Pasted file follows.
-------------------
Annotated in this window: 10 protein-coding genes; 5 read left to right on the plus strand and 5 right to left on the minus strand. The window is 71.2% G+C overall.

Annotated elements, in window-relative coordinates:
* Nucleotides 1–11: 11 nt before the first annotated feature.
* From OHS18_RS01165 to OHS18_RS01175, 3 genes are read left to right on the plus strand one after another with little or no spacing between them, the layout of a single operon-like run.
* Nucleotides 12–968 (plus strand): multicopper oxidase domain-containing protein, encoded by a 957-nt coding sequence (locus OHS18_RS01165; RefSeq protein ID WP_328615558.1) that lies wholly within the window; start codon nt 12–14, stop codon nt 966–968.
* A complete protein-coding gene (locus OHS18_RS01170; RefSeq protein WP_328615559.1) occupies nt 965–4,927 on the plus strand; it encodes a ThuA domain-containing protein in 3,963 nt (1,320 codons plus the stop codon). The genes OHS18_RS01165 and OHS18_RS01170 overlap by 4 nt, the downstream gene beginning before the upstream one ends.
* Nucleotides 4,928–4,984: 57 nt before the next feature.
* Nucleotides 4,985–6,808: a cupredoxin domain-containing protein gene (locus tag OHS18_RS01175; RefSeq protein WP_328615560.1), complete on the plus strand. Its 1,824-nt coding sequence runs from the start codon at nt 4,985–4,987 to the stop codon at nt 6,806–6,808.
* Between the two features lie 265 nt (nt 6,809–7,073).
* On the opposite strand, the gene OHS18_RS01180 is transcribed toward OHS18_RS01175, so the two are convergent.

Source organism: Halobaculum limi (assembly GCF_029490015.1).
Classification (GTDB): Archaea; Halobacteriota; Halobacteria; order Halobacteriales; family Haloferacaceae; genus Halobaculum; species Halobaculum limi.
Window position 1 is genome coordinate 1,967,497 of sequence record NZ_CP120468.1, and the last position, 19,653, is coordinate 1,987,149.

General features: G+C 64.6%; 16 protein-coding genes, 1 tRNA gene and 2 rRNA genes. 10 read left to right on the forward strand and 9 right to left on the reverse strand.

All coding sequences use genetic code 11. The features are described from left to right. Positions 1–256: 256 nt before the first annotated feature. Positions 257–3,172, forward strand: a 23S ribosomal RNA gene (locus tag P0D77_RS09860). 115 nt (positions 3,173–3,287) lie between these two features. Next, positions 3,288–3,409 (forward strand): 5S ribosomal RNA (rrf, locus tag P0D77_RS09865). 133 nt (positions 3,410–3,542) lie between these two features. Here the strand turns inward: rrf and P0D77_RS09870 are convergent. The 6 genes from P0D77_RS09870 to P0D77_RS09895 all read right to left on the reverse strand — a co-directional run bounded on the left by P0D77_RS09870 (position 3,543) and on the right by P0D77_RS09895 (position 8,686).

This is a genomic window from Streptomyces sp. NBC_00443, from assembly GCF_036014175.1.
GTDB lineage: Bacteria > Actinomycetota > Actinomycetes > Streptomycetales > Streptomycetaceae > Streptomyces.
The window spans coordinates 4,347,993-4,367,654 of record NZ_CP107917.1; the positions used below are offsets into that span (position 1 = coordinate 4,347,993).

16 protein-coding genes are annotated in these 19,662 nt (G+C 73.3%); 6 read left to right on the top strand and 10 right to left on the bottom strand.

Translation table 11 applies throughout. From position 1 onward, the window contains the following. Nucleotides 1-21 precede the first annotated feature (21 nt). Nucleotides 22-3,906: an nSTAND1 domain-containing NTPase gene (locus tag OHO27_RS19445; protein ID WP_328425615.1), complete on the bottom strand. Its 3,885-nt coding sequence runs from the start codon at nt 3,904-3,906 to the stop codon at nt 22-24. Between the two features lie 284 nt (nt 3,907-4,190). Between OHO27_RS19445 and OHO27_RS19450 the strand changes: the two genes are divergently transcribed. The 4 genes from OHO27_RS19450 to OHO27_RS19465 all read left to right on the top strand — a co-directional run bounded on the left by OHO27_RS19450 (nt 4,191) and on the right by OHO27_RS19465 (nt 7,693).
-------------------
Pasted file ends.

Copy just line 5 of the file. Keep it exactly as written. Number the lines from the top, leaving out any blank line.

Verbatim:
* Nucleotides 12–968 (plus strand): multicopper oxidase domain-containing protein, encoded by a 957-nt coding sequence (locus OHS18_RS01165; RefSeq protein ID WP_328615558.1) that lies wholly within the window; start codon nt 12–14, stop codon nt 966–968.